The Bride Season 2 Episode 6 of The Frankenpod
- Download the episode
- Listen on libsyn
- Search for The Frankenpod in your podcast app!
As it’s our podcast anniversary we thought it might be nice to return to our origins. But not Frankenstein and his creature but the potential second creature. The woman who raises so many issues of consent, possibly the most culturally visible character to be born out of a few short chapters of a book!
It’s The Bride!
She exists in Mary Shelley’s novel Frankenstein as an ambiguous collection of anatomical parts that are destroyed before she can even achieve personhood. Victor Frankenstein’s creature pressures him into creating a female from the dead just like him. When Frankenstein begins to speculate on the additional damage that a female creature could cause his concerns fall into two major categories
- The one that most movies featuring the female creation explore her rejection of the original creature
As a result of these fears Victor destroys his second creation in front of his first, which is the final straw for the creature, this is when he vows to be with Victor Frankenstein on his wedding night.
And we never see the female creature again.
She is all potential. And that is what she remained until relatively recently. It wasn’t until the 1930s that James Whale delivers The Bride of Frankenstein and Elsa Lancaster’s brilliant performance gives us the bride as we typically view her today despite various reenvisionings and reimaginings.
This episode we are going to talk about not only the 1935 classic universal monster movie The Bride of Frankenstein but one of those reimaginings. The 1985 movie The Bride starring Jennifer Beals, Clancy Brown and Sting.
Now back to 1935 and The Bride of Frankenstein introduces a framing narrative that we never return to which is Mary Shelley played by Elsa Lanchester telling the rest of the story that happens after the conclusion of her novel Frankenstein to a very camp Byron and Percy Shelley. On a dark and stormy night no lass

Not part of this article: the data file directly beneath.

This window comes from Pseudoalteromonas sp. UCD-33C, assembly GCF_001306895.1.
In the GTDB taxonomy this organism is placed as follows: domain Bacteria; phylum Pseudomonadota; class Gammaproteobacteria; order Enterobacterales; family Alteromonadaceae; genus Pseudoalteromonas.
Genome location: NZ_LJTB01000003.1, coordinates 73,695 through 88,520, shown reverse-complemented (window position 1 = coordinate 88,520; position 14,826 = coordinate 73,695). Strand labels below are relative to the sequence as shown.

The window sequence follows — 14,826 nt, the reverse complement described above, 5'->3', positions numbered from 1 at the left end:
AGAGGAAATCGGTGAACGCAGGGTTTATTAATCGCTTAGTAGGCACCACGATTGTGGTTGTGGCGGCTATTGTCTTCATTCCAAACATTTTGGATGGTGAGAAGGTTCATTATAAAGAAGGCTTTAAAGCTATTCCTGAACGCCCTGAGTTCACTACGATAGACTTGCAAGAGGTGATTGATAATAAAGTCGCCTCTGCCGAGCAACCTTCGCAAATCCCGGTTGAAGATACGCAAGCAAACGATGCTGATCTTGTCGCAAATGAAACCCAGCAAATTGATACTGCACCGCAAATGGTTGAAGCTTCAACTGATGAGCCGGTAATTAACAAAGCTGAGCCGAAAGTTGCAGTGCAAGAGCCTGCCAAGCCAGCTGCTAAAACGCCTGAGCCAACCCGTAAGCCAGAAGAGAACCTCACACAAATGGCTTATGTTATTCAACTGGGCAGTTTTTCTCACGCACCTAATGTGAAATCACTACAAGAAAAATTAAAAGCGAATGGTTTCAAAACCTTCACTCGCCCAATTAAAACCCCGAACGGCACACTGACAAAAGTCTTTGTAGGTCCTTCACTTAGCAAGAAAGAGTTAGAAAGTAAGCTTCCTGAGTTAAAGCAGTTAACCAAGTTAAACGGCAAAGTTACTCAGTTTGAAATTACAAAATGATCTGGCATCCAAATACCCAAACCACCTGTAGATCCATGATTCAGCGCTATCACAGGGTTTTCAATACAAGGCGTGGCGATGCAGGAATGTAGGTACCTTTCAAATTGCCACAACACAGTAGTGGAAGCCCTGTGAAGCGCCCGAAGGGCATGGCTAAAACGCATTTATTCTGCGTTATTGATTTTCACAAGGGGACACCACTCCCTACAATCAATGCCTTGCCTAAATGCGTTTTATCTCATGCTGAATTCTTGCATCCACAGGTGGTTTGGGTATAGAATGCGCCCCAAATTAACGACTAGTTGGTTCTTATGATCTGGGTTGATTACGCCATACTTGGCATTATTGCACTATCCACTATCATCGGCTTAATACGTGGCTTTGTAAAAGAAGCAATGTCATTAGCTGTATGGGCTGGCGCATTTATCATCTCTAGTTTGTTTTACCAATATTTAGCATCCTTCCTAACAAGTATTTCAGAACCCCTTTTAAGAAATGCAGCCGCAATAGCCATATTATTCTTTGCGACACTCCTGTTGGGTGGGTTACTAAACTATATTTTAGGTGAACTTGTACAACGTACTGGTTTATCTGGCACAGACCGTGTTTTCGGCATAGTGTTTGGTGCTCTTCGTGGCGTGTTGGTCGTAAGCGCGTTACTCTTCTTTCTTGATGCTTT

The actual story then kicks off at the end of the original 1931 movie Frankenstein. In fact, we have a scattered reframing of the end of Frankenstein to retroactively suit their purposes.
A character named Dr Pretorius calls upon the recovering Frankenstein who has been renamed appropriately Victor as in the book if you remember in the 1931 movie Frankenstein was called Henry.
The creepy doctor Pretorius has a proposition for the young doctor. One last big experiment. A collaboration.
Pretorius also has little people in jars… it’s a whole thing.
Frankenstein’s wife Elizabeth is. Not. Into. This. And she makes this absolutely clear by talking about ominous premonitions.
Meanwhile, the creature who unexpectedly survived goes on a rampage killing the rest of the family of the little girl who was killed in the original movie and others.
He fled the township
He then made a friend in an old blind fiddler who does not judge him on his appearance and teaches him language. Their domestic bliss is interrupted by some hunters who are lost and raise the alarm that the murderous monster responsible for deaths in the township.
Pretorius befriends the creature as he is collecting the parts for a female creature. He tells the creature that this female creation will be a friend for him.
The creature then helps Pretorious by kidnapping Elizabeth thereby forcing Frankenstein into their unholy collaboration.
They begin a long process of creation which includes Dwight Frye killing some random woman for her heart. The creature kills Dwight Frye… which is the second time that Frankenstein has killed a Dwight Frye character in as many movies. Elizabeth gets free.
The bride is brought to life.
She rejects the Male creature and in a moment of compassion, he lets Frankenstein and Elizabeth go. Before destroying the laboratory with The Bride, Pretorius and himself still inside.
Guess what. It’s time to talk about Sting.
Yep, the 1985 movie the bride….
For more listen to Season 2 Episode 6 of The Frankenpod, The Bride